How To Choose Your Oral And Maxillofacial Surgeon
Your oral and maxillofacial surgeon should have special certification to verify they have the skill level and experience to carry out complex dental surgeries.
Choosing an oral and maxillofacial surgeon (OMS) is a little different than selecting either a family or cosmetic dentist. For general dentistry, insurance participation, pricing, convenient office hours and location, and the ability to treat your whole family are often considerations. With cosmetic dentistry, experience with the latest aesthetic procedures, affordability, and reputation for maintaining a high level of patient satisfaction are generally priorities. When it's time to choose an oral surgeon, you have several additional factors to consider. The first of these is certification.
In addition to being certified as a doctor of dental surgery (DDS) or a doctor of dental medicine (DMD), a specialist in oral surgery should also be certified as an OMS by the American Board of Oral and Maxillofacial Surgery (ABOMS). Each certified member (or "Diplomate") has trained at the graduate level in other fields such as plastic surgery, pathology, and anesthesia. Some oral surgeons are also Medical Doctors (MDs) if they specialize in an area where such cross training will provide additional benefits for their patients.
Diplomates must pass a rigorous examination to achieve certification - and they must recertify every 10 years. Be aware that if a dentist claims to be "board eligible", this is not a status recognized by ABOMS and doesn't indicate any special expertise. To verify whether a dentist is actually certified or in the process of actively seeking certification, you can contact the Board at 312-642-0070. An oral surgeon may also be a member of the American Association of Oral and Maxillofacial Surgeons (AAOMS) - an organization that collaborates with ABOMS to assess oral surgeons.
Is Certification Absolutely Necessary?
Some procedures performed by oral and maxillofacial surgeons overlap with services commonly provided by other dentists. For example, a general dentist often performs extractions. Many cosmetic dentists do surgery (including bone grafting) to install dental implants. Dentists who have undergone appropriate continuing education in relevant fields and who have significant experience with these procedures may be able to offer you good results even if they are not certified by ABOMS. The complexity of your specific case often determines whether you need an expert in oral surgery.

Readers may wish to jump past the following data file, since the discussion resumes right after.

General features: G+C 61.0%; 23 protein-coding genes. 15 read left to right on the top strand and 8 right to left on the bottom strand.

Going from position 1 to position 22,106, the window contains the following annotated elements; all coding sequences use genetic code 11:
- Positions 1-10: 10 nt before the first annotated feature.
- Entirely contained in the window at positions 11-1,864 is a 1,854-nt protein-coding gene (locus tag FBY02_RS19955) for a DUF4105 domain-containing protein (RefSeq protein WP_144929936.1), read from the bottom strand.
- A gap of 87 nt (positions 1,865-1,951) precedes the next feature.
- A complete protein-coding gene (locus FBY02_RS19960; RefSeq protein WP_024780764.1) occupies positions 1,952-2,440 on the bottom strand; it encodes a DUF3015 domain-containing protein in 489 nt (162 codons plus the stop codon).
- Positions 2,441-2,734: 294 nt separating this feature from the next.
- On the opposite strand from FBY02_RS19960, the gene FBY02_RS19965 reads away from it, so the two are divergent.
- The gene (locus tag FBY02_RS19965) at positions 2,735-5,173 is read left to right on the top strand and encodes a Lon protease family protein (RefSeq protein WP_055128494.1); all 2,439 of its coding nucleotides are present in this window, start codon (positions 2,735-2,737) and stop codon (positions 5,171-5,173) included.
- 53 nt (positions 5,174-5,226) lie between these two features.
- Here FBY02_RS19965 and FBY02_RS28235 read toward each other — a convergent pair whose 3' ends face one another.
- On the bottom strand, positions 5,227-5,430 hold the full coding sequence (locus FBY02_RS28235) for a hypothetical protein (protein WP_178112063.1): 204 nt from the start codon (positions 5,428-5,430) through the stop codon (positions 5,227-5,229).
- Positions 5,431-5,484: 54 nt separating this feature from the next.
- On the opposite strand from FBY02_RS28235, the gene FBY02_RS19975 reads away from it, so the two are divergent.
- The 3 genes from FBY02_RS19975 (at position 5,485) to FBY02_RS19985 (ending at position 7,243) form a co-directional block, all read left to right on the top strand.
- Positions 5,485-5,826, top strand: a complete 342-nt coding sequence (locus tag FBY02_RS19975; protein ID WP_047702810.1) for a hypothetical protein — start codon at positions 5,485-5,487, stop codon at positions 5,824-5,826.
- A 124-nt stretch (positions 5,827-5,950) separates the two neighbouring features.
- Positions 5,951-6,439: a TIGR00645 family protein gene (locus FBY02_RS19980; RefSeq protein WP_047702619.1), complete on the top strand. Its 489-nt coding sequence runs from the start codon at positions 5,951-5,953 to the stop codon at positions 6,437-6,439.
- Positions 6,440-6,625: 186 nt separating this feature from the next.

One important thing to keep in mind is that an OMS will typically have hospital privileges and very extensive experience with administering all types of anesthesia - something other dentists may not be able to offer. If your operation will require the use of general anesthesia, this is definitely a risk factor to consider in deciding on the appropriate level of certification for your dentist.
In a field as broad as oral and maxillofacial surgery, many dental surgeons will have a few procedures that they are well known for performing. For example, one dentist might be highly skilled at treating TMJ while another might be the best in your state at correcting cleft palate. They may have published articles or volunteered time to provide education to other dentists about these operations. This is a matter of professional pride, so your dentist should be happy to talk with you about his or her accomplishments in a specific area of OMS.
Oral surgery occupies a place in the health field that sits squarely between dental medicine and general medicine. This means some procedures may be partially covered by both dental and medical insurance. This will play a part in determining which surgeon you choose since going out of network with either a dental or medical PPO may greatly increase your costs. Read through your policies carefully before you commit to a procedure with a specific surgeon. You may be required to get pre-approval for your procedure from your insurance companies. The staff at your surgeon's office should be able to submit a claim to one or both parties to minimize the amount you pay out of pocket.